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Tremors - James VI / I and the Union of Crowns

Updated Sunday, 7th January 2001

James Stuart moved two nations closer together through the Union of the Crowns

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Tudor ships at sea

James Stuart was the first Scottish King to also sit on the throne of England. Scottish and English affairs would be bound ever more closely together through the Union of the Crowns, but the two countries remained constitutionally separate, and significant religious differences would ensure that relations were not always harmonious.

James succeeded by virtue of his mother's descent (a great-granddaughter of Henry VII) and his Protestantism. While England had moved towards Protestantism from 1534 onwards, Scotland had remained Catholic until the dominant French Guise faction was overthrown in 1559 and a Protestant Reformation affirmed by the Scots Parliament the following year. However, because Scotland had embraced Protestant Reform at this later stage, it tended to favour a more radical Presbyterian Calvinism (articulated by John Knox) which swept away government by bishops and archbishops and replaced it with government by ministers and elders.

While England and Scotland were both Protestant after 1560, this differing approach to ecclesiastical government (and the generally more thorough nature of Scottish Protestantism) would lead to problems in the future. However, in the tense world of 1600-03 (when Europe was religiously divided and Elizabeth was dying without issue) it counted for relatively little and James's accession was secured. While Protestantism established itself in the towns and villages of the centre, borders and east coast, the more remote Highlands and islands of Scotland remained Catholic for some time to come.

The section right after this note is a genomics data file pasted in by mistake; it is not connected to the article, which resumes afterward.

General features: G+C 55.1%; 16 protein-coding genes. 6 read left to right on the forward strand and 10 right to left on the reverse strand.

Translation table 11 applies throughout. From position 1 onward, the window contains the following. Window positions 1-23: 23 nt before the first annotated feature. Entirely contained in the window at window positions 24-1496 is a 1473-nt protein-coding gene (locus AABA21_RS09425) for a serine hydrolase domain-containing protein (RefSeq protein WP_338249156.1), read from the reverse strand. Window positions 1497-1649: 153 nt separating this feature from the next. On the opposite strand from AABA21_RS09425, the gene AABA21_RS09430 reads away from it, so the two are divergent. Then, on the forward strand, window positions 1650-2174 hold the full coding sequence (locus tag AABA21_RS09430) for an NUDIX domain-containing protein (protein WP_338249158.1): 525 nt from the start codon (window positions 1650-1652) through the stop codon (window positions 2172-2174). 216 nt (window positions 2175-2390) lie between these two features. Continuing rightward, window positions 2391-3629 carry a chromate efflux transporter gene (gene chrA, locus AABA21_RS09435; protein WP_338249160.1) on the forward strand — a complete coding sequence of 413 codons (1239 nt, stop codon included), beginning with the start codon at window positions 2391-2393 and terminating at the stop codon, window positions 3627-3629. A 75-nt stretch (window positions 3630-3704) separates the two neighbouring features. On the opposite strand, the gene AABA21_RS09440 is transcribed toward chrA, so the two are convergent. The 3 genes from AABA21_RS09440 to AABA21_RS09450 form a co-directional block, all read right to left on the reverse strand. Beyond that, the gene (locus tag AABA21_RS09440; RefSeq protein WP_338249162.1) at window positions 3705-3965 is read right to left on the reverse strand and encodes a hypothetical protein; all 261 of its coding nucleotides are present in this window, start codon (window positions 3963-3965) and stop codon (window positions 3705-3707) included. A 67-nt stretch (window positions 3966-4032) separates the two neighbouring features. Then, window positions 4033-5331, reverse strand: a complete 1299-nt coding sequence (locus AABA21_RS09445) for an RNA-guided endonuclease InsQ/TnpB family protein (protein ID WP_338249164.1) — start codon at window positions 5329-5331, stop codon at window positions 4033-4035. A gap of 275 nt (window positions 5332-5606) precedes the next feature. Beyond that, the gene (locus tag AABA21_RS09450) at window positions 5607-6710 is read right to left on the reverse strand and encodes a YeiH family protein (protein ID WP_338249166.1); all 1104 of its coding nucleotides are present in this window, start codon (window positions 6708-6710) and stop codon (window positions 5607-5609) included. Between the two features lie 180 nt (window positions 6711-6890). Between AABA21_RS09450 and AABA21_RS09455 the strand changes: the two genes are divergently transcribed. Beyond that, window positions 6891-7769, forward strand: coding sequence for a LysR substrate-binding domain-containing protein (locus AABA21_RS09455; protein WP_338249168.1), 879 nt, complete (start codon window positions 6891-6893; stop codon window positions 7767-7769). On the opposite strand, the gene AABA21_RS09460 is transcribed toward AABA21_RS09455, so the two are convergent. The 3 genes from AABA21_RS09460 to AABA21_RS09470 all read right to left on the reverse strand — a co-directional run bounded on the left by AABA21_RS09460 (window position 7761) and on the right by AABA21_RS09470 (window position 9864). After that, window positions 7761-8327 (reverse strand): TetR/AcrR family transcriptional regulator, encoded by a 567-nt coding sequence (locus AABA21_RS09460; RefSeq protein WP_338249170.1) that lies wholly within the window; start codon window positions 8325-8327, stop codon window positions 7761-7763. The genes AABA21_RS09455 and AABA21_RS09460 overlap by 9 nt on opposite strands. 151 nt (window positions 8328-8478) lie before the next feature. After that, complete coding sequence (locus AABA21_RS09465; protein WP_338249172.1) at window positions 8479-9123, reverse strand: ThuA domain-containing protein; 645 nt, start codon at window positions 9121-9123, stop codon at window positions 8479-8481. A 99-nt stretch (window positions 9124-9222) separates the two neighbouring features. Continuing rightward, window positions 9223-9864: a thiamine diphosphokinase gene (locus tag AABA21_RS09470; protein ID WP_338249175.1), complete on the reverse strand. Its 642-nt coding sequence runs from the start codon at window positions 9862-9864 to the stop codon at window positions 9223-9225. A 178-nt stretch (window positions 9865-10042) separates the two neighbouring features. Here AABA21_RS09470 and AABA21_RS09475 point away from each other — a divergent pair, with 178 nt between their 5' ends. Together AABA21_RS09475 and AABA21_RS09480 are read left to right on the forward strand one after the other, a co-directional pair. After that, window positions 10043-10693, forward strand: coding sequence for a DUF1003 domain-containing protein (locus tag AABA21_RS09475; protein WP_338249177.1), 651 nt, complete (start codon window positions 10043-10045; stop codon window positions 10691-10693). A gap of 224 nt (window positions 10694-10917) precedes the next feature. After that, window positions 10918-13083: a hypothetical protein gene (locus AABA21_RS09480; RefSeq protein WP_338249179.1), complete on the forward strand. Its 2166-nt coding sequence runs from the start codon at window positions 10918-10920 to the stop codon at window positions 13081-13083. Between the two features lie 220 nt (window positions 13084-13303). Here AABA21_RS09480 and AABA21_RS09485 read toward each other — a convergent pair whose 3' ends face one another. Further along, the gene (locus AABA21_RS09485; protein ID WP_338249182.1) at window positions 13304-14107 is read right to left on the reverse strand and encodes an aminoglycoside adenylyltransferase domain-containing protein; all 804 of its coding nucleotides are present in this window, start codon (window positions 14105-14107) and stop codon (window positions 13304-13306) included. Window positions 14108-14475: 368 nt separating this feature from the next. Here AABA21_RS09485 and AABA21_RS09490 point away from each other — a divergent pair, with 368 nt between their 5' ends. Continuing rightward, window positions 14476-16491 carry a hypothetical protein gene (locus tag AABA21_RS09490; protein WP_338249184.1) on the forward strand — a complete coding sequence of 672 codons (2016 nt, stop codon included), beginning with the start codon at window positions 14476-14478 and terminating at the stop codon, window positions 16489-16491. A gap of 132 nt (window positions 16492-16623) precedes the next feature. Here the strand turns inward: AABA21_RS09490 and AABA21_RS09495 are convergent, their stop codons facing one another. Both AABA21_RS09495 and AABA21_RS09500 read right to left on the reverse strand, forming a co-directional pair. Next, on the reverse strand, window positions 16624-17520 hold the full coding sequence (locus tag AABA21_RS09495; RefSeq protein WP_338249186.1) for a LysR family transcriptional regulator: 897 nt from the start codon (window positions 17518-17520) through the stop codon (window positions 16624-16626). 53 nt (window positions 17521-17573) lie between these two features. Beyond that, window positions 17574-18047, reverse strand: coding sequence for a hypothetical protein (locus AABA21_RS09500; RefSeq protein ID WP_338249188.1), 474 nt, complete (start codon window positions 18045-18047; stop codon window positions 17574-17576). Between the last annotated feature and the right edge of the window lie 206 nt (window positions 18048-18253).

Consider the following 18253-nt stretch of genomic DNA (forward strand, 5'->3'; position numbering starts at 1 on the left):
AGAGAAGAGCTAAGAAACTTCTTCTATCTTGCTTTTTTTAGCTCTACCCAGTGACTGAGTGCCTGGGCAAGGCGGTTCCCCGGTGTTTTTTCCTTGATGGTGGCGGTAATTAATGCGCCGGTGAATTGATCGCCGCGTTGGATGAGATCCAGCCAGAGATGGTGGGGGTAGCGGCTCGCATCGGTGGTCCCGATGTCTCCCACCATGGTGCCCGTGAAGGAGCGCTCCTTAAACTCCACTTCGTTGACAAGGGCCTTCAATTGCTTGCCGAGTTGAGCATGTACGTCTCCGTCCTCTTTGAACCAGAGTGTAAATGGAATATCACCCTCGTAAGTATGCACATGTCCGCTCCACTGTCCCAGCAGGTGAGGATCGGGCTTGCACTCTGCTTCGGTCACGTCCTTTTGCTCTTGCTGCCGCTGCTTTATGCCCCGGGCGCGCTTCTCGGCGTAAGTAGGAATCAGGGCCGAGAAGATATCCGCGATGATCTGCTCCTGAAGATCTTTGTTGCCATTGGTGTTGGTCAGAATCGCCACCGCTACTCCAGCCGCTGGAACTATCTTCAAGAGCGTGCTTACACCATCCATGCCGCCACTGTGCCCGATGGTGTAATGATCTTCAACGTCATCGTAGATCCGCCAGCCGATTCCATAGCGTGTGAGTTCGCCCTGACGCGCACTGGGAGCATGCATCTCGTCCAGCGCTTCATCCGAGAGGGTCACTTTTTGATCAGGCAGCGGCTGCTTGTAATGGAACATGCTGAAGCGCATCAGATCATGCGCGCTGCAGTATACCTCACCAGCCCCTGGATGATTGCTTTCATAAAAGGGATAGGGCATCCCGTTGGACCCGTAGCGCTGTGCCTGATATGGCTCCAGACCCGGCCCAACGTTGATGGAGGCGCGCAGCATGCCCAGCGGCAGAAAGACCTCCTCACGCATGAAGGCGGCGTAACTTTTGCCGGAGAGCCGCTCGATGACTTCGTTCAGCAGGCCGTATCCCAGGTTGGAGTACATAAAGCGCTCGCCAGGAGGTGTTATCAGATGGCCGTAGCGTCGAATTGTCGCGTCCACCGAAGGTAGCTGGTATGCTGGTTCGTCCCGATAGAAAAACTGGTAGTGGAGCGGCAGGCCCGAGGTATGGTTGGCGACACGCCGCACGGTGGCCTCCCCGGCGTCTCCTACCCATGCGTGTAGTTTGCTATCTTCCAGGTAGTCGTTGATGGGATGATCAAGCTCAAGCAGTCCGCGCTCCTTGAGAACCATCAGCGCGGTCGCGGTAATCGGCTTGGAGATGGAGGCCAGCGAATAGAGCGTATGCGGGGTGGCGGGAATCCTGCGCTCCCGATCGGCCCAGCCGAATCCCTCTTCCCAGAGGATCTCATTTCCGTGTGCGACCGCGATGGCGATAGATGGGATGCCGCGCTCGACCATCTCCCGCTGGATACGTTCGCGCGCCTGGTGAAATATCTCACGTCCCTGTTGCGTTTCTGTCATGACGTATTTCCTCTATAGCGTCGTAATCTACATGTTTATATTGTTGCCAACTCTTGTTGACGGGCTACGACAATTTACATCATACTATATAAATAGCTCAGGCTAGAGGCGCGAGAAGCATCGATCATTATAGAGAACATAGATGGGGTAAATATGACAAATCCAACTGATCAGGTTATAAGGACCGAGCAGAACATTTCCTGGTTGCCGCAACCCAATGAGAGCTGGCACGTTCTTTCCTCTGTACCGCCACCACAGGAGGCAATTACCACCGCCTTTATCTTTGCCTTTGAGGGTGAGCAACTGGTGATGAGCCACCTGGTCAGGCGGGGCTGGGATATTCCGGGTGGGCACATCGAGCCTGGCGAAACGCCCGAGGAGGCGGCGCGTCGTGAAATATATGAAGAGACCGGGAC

James VI/I and Elizabeth I differed from each other in a number of respects; Elizabeth knew how to manage and manipulate Parliament and ensured the representation of her views through a number of privy councillors; James never really grasped the art of managing the larger, more variegated English legislature and would lecture the Commons at great length on the Divine Right of Kings which he defended. Elizabeth was parsimonious and frugal; James was lavish and a spendthrift.

James and his Parliaments quarrelled over finance, foreign policy and each party's perceived rights and prerogatives. Within five years of James's ascension, Crown indebtedness stood at £600K and the royal deficit was running at £200K annually. When Parliament proved unwilling to grant James the supply needed to make good this deficit, James resorted to raising funds through non- Parliamentary means, such as the sale of monopoly licences, import and export duties, selling peerages etc, reinforcing his moves through court decisions. While not technically illegal, James's actions angered Parliament and offended its presumed right to monitor, approve and endorse Crown expenditure. Without a clear set of guidelines to clarify each side's prerogatives and privileges (i.e. a constitution), friction was almost inevitable.

When James found Parliament difficult, he tried to govern without it and, save for the brief 'Addled (sterile) Parliament' of 1614, Parliament did not meet between 1611 and 1621. James's son Charles would try to emulate this.